top of page

Meet the Maker: It’s Lovely Here

This month we are headed in blog-land to Minot, ND where Amanda from It’s Lovely Here resides!  We met Amanda through our Unglued: Craft Fest back in 2013 where she was first a Fest vendor and then started to carry her beautiful vintage dinnerware jewelry at our shop.  Get to know more behind the maker and fun process of breaking plates and creating art below!

Tell us a bit about yourself: Hello! I’m Amanda, aka Mandapants, aka Pants! I was Minnesota-born and Nodak-raised, and other than a short adventure in  Seattle after high school, I have lived in Minot for most of my life. I have a degree in graphic design from Minot State, where I currently work as design specialist in the Publications and Design office. My art studio is located in 62 Doors Gallery and Studios in downtown Minot, where I’m surrounded by a family of inspiring friends and artists (including Meet the Maker alums Dan and Alyssa from Couple of Artists!) When I’m not basking in the glow of a computer screen or smashing plates in my studio, I spend way too much time loving on my fur-babies, Suzie and Princess, the wonder doxies.

Describe your handmade business: My obsession with collecting vintage plates (and subsequent lack of wall space for display) led to me dreaming of new ways to use them, and I’ve been making repurposed dishware jewelry for about eight years now. I will use dishes from any decade, but vintage pieces especially have really unique patterns that almost become something else entirely when I focus on just a small part of the design to use in a necklace. I also love the idea of giving new life to objects that are often overlooked or discarded when they are chipped or broken or no longer serve their purpose.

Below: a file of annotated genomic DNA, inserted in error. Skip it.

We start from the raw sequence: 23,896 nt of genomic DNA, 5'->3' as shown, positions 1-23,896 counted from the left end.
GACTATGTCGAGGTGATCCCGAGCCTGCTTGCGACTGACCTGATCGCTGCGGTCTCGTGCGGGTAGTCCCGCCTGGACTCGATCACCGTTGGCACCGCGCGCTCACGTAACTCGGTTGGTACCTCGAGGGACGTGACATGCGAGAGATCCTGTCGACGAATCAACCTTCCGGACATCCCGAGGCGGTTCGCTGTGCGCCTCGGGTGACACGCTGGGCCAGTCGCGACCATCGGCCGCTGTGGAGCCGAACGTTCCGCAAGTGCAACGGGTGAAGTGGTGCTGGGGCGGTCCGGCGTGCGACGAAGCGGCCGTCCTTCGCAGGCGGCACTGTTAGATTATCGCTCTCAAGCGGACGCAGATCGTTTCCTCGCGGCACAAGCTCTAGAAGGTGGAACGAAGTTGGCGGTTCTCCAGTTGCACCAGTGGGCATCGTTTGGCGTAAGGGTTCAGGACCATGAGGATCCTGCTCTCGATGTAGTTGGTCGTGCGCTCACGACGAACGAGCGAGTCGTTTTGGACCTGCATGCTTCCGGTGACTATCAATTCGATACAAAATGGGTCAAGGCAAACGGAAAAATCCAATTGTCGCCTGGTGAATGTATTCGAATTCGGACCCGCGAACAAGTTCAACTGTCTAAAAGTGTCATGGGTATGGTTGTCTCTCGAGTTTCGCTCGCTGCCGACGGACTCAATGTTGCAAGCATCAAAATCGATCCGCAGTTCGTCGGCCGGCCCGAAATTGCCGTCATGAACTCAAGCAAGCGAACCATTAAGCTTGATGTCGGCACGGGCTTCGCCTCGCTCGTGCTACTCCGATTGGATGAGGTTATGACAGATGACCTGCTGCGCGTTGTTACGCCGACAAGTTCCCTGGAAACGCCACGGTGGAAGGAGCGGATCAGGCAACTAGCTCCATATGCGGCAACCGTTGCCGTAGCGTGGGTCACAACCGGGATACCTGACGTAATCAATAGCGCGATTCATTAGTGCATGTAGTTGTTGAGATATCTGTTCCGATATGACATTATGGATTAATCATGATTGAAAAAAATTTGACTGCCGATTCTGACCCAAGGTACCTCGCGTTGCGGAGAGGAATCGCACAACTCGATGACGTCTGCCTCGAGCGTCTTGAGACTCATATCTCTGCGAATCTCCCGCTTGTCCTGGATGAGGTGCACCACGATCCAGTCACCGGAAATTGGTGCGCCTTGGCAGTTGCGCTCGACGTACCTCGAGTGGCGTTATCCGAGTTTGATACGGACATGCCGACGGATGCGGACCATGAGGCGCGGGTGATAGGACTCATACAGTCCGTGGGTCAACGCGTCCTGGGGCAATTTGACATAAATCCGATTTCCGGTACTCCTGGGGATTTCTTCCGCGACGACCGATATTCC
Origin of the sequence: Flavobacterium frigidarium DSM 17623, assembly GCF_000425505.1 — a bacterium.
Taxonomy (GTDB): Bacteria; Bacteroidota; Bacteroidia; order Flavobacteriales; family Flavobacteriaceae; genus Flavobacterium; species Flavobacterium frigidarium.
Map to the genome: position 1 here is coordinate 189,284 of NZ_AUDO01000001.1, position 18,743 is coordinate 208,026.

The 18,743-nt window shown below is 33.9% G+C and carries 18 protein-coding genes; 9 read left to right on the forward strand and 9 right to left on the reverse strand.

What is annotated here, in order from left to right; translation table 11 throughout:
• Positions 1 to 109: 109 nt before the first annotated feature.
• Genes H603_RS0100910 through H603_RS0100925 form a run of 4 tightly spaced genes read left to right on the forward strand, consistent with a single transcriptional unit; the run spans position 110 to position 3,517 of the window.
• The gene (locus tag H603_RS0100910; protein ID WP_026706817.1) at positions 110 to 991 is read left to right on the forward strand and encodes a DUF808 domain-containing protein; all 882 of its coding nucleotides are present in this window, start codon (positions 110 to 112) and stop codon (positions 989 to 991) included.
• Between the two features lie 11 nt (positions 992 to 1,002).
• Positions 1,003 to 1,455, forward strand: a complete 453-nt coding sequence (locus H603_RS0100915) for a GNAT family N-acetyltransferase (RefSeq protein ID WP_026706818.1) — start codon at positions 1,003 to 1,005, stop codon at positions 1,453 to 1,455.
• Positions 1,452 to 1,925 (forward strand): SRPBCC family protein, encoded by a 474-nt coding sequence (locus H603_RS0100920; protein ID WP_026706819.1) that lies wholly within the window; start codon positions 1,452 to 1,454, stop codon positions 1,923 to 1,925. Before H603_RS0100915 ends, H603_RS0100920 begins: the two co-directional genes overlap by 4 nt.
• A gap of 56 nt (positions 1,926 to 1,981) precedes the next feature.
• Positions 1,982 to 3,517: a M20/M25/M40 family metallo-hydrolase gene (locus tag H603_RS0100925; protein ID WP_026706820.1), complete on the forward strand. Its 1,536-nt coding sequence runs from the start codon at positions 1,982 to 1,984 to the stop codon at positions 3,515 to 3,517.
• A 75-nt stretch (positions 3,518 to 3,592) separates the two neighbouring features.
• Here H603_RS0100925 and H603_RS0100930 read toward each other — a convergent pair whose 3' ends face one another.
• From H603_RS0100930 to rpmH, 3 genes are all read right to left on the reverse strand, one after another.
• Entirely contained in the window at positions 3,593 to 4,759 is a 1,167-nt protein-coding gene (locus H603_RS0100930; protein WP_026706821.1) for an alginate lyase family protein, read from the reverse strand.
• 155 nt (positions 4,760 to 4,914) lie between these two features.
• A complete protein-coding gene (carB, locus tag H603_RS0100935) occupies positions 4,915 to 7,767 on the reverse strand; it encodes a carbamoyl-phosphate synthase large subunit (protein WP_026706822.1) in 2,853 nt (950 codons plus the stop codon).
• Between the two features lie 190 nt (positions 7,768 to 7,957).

What is one of your most favorite items you have made? I love making commissioned pieces! Customers will bring me their grandmother’s china, or a dish that has special meaning to them, and they will have jewelry created for their family members or friends. My favorite custom piece so far is an engagement ring that was made with a remnant of a broken bowl that had a significant meaning to the couple. I felt honored to make such an important item!

What are your most essential tools? A Gemini ring saw (for cutting glass and ceramic), a glass grinder, and, of course, a trusty old hammer!

How do you typically source your vintage dinnerware? Most of my supplies are picked up at thrift stores and yard sales. I am a thrifting junkie! I also get dishes donated to me by customers who are happy to see their unused or broken pieces be put to use.

What other ways have you used dinnerware for art/items you’ve made? For a couple of years, I experimented with constructing jewelry/candy/catchall stands out of stacked dishes. They take up a lot of space and are much trickier to transport than jewelry, so I took a break from making them. I’ve recently begun making decorative artworks using cutout shapes from plate pieces, including state silhouettes and a variety of animals. They are super fun to make and I hope to expand my ideas even further.

What is a word that best describes you? Caffeinated!

What advice would you have given yourself 5 years ago? Don’t get too caught up in comparing yourself to others and trying to make everything perfect – just enjoy the creative learning process and be proud of whatever you accomplish!

Website/Etsy you’d want us to share:

Thanks so much for sharing your work and process and some behind-the-scenes, Amanda!

Recent Posts

See All


bottom of page